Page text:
Experience now one of the most powerful and charged music performances you'll ever hear - in a whole new sonic light.

Andrew Rose


  • BEETHOVEN Symphony No. 9 "Choral" in D minor, Op. 125
    Tilla Briem
    , soprano
    Elisabeth Höngen
    , alto
    Peter Anders
    , tenor
    Rudolf Watzke
    , bass
    Bruno Kittel Choir

    Recorded live in Berlin, 22-24 March, 1942

Berlin Philharmonic Orchestra
conductor Wilhelm Furtwängler



MusicWeb International Review

For those who want a recording of Furtwängler’s famous 1942 account this is the best I have heard.

Wilhelm Furtwängler’s legendary 1942 Berlin performance of Beethoven Choral Symphony has been available on several labels. I have the performance on the Archipel Desert Island Collection ARPCD 0002 and on the Société Wilhelm Furtwängler SWF 891R.

Each restoration engineer will have wanted to improve the sound quality of previous attempts. On this Pristine Audio release Andrew Rose in September and October 2010 carried out the XR re-mastering. Yes, there is still some occasional fuzziness; however, I was particularly impressed by the reduction in the background hiss. A number of the worst coughing episodes have been removed and much of the fierceness arising from peak distortion has been effectively smoothed away. The recording is vastly improved but it’s still not perfect. I make the appeal to try and listen through the sound quality because this is a truly great performance of real historic significance.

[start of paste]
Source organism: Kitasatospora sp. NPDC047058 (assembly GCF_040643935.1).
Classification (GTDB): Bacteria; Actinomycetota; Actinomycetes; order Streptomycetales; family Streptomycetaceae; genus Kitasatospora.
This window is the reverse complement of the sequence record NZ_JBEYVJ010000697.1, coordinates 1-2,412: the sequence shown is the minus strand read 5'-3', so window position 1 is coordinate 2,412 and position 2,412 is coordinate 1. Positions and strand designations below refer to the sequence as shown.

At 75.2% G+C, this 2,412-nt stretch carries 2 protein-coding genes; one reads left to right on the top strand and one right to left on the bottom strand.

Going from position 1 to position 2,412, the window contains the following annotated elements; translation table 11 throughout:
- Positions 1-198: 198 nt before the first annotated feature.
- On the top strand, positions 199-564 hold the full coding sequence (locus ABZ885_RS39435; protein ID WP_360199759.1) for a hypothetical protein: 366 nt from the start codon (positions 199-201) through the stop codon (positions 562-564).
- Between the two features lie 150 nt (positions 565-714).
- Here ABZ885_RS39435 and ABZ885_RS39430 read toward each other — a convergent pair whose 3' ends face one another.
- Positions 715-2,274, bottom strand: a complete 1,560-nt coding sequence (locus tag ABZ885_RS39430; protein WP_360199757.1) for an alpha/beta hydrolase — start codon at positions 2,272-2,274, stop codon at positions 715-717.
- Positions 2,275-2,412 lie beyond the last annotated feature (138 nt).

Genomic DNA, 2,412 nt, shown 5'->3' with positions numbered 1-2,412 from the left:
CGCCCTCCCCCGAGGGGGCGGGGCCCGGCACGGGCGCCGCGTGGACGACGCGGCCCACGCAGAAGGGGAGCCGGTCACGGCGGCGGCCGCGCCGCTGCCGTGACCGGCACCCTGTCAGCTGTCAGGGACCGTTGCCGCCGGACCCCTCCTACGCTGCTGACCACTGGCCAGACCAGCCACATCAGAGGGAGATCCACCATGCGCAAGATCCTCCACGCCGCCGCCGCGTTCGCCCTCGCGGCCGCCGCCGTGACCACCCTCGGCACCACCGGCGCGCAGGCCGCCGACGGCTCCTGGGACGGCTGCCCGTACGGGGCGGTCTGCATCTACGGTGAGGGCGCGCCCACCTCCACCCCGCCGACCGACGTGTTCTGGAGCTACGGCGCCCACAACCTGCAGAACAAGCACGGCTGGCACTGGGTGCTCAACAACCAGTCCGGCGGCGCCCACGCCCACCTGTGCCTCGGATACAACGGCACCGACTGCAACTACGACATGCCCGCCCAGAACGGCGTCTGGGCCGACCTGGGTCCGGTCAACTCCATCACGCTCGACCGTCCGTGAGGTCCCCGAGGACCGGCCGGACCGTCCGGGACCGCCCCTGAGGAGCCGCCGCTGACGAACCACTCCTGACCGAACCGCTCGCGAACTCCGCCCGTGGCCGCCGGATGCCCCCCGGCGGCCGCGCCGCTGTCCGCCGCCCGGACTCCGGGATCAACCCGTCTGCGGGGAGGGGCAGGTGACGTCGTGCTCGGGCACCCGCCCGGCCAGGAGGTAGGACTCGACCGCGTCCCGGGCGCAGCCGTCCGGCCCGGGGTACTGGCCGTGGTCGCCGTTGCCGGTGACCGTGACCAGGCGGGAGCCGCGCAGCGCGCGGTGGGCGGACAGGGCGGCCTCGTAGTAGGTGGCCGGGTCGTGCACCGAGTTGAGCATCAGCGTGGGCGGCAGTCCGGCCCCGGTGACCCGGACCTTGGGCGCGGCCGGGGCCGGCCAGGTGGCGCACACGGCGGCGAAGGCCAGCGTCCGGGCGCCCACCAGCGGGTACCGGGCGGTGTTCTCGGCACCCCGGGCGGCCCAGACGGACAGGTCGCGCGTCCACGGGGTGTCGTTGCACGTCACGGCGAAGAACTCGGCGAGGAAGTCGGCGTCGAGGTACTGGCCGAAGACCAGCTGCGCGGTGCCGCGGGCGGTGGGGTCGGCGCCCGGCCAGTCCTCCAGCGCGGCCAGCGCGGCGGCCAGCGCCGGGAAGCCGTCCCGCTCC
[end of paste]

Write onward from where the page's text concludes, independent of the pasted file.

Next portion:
This 1942 Berlin performance has gained legendary status and is said to be an example of Furtwängler’s rebellious response to the stresses of working with the Berlin Philharmonic as cultural propagandists for Hitler’s Third Reich. Whether this is a true reflection of the situation or not this is certainly a heartfelt account of astonishing tension from Furtwängler’s tortured soul.

In the opening movement I was struck by the ferocity of the propulsive climaxes and the sense of torment and anger. The Scherzo is so powerful and brisk. That overt sense of incredible anguish unleashed in the fortissimos is practically demonic. Dark foreboding flows from the depths through the double-basses and cellos. It would be implausible that Furtwängler is doing anything other than venting his angst through this troubling music. An eerie sense of calm pervades the slow movement. The beautiful playing of the woodwind choir and the sonorous strings add to the poetic atmosphere. In the crowning finale with its famous choral setting of Schiller’s Ode to Joy the fury returns marked by the vehemence of the drums. Darkling intimations from the double-basses and cellos send a shiver down the spine. The entrance of the baritone soloist and Choir comes as a welcome relief. I found the singing ardently incisive throughout. At the close of the score the exultation is unalloyed.

For those who want a recording of Furtwängler’s famous 1942 account this is the best I have heard.

Michael Cookson